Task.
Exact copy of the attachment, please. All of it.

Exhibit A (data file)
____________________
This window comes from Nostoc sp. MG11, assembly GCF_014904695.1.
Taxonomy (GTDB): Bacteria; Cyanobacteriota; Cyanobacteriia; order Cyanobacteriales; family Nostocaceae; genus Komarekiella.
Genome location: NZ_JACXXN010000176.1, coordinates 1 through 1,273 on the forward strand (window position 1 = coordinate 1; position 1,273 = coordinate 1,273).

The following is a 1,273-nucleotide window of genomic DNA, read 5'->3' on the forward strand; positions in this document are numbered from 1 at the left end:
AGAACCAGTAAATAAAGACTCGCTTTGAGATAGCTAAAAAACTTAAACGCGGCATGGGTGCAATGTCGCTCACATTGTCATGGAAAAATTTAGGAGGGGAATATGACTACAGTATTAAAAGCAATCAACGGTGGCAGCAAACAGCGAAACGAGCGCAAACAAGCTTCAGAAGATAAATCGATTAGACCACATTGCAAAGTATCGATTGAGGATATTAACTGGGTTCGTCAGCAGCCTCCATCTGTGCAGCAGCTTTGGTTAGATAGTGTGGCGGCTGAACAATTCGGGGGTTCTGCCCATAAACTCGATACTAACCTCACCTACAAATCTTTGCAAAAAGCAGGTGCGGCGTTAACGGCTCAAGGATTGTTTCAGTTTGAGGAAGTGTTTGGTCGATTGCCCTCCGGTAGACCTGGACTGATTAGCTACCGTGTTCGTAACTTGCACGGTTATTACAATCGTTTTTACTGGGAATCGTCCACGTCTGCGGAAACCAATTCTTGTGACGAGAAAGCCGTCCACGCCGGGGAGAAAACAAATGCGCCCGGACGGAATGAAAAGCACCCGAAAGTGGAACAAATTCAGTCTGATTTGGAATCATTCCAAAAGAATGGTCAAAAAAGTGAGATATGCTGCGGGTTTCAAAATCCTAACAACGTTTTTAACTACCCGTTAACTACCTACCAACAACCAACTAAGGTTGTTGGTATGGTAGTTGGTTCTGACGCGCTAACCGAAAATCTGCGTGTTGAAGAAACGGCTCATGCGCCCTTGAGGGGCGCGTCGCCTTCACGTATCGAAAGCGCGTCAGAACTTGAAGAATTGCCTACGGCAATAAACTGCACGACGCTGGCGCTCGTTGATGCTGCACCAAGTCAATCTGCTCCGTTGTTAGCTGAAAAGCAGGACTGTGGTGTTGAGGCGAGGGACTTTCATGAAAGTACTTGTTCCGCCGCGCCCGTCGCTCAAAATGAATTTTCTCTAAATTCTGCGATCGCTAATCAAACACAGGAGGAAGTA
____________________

This window comes from Nostoc sp. MG11, assembly GCF_014904695.1.
Taxonomy (GTDB): Bacteria; Cyanobacteriota; Cyanobacteriia; order Cyanobacteriales; family Nostocaceae; genus Komarekiella.
Genome location: NZ_JACXXN010000176.1, coordinates 1 through 1,273 on the forward strand (window position 1 = coordinate 1; position 1,273 = coordinate 1,273).

The following is a 1,273-nucleotide window of genomic DNA, read 5'->3' on the forward strand; positions in this document are numbered from 1 at the left end:
AGAACCAGTAAATAAAGACTCGCTTTGAGATAGCTAAAAAACTTAAACGCGGCATGGGTGCAATGTCGCTCACATTGTCATGGAAAAATTTAGGAGGGGAATATGACTACAGTATTAAAAGCAATCAACGGTGGCAGCAAACAGCGAAACGAGCGCAAACAAGCTTCAGAAGATAAATCGATTAGACCACATTGCAAAGTATCGATTGAGGATATTAACTGGGTTCGTCAGCAGCCTCCATCTGTGCAGCAGCTTTGGTTAGATAGTGTGGCGGCTGAACAATTCGGGGGTTCTGCCCATAAACTCGATACTAACCTCACCTACAAATCTTTGCAAAAAGCAGGTGCGGCGTTAACGGCTCAAGGATTGTTTCAGTTTGAGGAAGTGTTTGGTCGATTGCCCTCCGGTAGACCTGGACTGATTAGCTACCGTGTTCGTAACTTGCACGGTTATTACAATCGTTTTTACTGGGAATCGTCCACGTCTGCGGAAACCAATTCTTGTGACGAGAAAGCCGTCCACGCCGGGGAGAAAACAAATGCGCCCGGACGGAATGAAAAGCACCCGAAAGTGGAACAAATTCAGTCTGATTTGGAATCATTCCAAAAGAATGGTCAAAAAAGTGAGATATGCTGCGGGTTTCAAAATCCTAACAACGTTTTTAACTACCCGTTAACTACCTACCAACAACCAACTAAGGTTGTTGGTATGGTAGTTGGTTCTGACGCGCTAACCGAAAATCTGCGTGTTGAAGAAACGGCTCATGCGCCCTTGAGGGGCGCGTCGCCTTCACGTATCGAAAGCGCGTCAGAACTTGAAGAATTGCCTACGGCAATAAACTGCACGACGCTGGCGCTCGTTGATGCTGCACCAAGTCAATCTGCTCCGTTGTTAGCTGAAAAGCAGGACTGTGGTGTTGAGGCGAGGGACTTTCATGAAAGTACTTGTTCCGCCGCGCCCGTCGCTCAAAATGAATTTTCTCTAAATTCTGCGATCGCTAATCAAACACAGGAGGAAGTA